Taking the Edge off: The rebound effect of drug dependency
“Even though drugs initially ease pain, when the analgesia or anesthesia wears off, the pain re-experienced will be (suddenly) greater and more difficult than before. This is because when the drugs were first administered, natural endorphins were still present, easing the pain somewhat."
"However, analgesics and anesthetics send a message to the brain that it no longer needs to produce endorphins. So when the pain medication wears off, there are no endorphins available to buffer the intensity of the returning pain. Once a mother accepts drugs “to take the edge off” (especially in early labor), it is difficult to move away from dependency on drugs for pain relief during the rest of labor.”
- Birthing From Within by Pam England and Rob Horowitz
Not only do these drugs cause a physiological cascade, but in many cases when nurses say it will take the edge off, they mean just that. Taking the edge off does not mean completely removing the pain. "The pain was the same, but for 30 minutes, I cared a little less," is how several of my clients review these drugs that "take the edge off." I’ve also had clients say, "Had I known it didn’t actually alleviate pain I would never have agreed to the medication."
These opiate-based narcotics, such as, Stadol, Fentanyl, Nubain, and Demerol, have a short pain relieving life. The first dose may last 45 minutes, the second will last less time and the diminishing effectiveness of the drug continues for each dose.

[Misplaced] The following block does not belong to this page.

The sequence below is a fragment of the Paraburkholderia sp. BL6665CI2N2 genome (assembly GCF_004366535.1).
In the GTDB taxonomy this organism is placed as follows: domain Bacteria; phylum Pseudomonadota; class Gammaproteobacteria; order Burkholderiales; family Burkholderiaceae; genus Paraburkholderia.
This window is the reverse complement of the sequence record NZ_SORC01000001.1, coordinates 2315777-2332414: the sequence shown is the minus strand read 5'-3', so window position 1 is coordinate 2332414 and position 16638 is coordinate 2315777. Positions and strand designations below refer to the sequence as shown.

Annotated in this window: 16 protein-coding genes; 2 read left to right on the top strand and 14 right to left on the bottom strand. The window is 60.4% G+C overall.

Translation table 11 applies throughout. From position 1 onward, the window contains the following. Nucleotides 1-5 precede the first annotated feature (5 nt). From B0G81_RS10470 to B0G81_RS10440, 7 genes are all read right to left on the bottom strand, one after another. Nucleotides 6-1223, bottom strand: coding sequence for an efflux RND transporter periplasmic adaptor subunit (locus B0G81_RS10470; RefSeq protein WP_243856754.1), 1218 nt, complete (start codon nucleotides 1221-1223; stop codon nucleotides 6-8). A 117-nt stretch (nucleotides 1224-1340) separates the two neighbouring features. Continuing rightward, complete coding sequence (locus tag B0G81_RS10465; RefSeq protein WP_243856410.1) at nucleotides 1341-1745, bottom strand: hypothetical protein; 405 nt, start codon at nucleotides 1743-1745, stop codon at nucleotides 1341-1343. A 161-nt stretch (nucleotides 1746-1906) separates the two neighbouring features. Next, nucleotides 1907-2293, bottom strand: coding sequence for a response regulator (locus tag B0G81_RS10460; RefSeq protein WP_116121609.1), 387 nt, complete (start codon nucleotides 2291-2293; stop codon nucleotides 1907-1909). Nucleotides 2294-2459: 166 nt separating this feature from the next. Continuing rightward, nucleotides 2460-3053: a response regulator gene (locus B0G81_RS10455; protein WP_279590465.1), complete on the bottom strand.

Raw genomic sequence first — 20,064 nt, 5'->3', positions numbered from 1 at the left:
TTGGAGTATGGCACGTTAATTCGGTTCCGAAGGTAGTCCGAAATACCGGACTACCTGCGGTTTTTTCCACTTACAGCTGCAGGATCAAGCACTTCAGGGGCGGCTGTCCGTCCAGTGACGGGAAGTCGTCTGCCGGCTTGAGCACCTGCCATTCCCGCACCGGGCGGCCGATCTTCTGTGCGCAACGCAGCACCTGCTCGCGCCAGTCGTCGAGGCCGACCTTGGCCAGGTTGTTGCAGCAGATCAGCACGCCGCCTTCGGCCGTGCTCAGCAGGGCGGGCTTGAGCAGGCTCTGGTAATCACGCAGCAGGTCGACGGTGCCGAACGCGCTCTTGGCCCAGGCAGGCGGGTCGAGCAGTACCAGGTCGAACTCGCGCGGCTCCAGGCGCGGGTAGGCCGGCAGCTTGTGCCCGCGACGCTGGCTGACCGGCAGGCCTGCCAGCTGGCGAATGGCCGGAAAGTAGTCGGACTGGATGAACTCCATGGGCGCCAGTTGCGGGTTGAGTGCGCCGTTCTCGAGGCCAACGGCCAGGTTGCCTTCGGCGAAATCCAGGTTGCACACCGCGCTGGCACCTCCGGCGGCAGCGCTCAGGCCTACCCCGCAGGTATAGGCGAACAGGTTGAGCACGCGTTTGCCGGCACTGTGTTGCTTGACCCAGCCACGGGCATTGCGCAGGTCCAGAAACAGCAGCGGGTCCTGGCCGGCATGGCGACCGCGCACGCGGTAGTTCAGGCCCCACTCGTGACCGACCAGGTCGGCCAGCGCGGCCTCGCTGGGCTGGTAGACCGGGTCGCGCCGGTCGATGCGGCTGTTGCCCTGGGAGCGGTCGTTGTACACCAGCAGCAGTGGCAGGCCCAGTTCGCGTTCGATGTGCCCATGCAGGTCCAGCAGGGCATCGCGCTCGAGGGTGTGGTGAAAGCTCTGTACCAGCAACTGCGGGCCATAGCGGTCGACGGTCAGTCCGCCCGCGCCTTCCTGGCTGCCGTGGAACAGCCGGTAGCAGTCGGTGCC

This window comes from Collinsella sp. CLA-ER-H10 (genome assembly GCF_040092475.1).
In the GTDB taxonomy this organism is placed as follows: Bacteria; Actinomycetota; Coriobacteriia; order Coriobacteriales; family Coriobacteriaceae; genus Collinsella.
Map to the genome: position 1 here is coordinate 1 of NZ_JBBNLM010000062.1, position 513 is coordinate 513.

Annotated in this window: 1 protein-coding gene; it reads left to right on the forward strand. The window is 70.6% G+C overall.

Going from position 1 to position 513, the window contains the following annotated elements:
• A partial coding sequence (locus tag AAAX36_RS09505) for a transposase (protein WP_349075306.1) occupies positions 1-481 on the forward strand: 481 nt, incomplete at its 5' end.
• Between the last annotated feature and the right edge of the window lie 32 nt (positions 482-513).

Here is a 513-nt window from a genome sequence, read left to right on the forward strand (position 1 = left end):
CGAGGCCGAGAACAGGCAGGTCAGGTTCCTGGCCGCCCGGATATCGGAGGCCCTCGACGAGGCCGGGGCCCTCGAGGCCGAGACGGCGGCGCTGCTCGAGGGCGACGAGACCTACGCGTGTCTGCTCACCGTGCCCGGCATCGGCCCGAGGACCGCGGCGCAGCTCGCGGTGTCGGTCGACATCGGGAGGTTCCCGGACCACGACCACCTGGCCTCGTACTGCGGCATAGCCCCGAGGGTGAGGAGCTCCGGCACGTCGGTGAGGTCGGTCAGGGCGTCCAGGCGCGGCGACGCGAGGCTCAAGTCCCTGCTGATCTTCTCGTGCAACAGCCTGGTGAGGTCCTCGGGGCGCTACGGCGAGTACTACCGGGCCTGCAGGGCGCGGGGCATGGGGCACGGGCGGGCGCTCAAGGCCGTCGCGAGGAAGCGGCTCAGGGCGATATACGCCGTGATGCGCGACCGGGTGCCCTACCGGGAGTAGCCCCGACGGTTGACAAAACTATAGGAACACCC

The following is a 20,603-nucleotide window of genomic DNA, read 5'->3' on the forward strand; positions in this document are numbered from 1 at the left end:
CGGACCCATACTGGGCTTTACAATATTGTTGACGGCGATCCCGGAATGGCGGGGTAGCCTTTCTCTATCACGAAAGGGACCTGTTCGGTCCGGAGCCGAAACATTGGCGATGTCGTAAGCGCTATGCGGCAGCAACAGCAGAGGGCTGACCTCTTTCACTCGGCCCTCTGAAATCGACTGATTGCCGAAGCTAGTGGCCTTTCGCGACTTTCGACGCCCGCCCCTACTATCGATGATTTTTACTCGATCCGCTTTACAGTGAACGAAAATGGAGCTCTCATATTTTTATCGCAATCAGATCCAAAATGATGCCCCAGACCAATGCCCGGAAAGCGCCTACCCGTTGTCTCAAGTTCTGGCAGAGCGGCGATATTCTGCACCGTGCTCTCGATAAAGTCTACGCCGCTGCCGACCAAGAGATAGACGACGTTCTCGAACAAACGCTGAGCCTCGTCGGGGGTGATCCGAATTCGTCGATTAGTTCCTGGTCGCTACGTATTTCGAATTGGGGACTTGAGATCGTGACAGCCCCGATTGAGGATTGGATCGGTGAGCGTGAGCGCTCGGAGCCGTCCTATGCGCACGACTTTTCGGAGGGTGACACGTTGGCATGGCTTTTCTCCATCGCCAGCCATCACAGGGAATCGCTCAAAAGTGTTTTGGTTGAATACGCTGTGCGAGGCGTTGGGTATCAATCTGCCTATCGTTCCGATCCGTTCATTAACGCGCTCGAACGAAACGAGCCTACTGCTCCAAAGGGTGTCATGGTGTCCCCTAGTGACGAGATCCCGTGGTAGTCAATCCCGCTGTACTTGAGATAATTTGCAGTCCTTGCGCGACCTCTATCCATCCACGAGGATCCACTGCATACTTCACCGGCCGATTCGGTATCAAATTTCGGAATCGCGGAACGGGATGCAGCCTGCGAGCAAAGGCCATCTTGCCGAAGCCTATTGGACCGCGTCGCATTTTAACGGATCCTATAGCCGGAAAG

“Opiates cross the placenta during labor and can produce the following side effects in the baby:
Central nervous system depression
Impaired early breastfeeding
Altered neurological behavior
Decreased ability to regulate body temperature
For these reasons, your baby might need other medication to counteract effects of the opiate. Naloxoneis a medication given in small doses that can reverse the respiratory depression that opiates can cause in a baby. It is usually given intravenously and it's effects can be seen within a few minutes and can last up to 2 hours.”*
If you are laboring naturally, without pitocin, trust in the perfection of your body. Know that your body can and will produce natural pain relievers to ensure that pain levels are manageable. There are so many ways to receive support and relief during labor, many of which can be offered by your partner or labor support person (doula). These include breathing and positioning techniques, use of heat, cold, water, touch and massage.
If you are being administered pitocin, a synthetic (manmade) version of oxytocin, know that often the method of pitocin administration does not mimic what your body would naturally do. The contractions are often longer, stronger and closer together. The same natural labor support techniques are still available to you, but if the pain is not manageable, then this is a good time for an epidural.
Written by Bea Wilds, Enso Prenatal co-owner, prenatal yoga teacher, and doula.
This blog is not intended to be a source of medical information or advice. Please discuss all of your concerns with your care provider.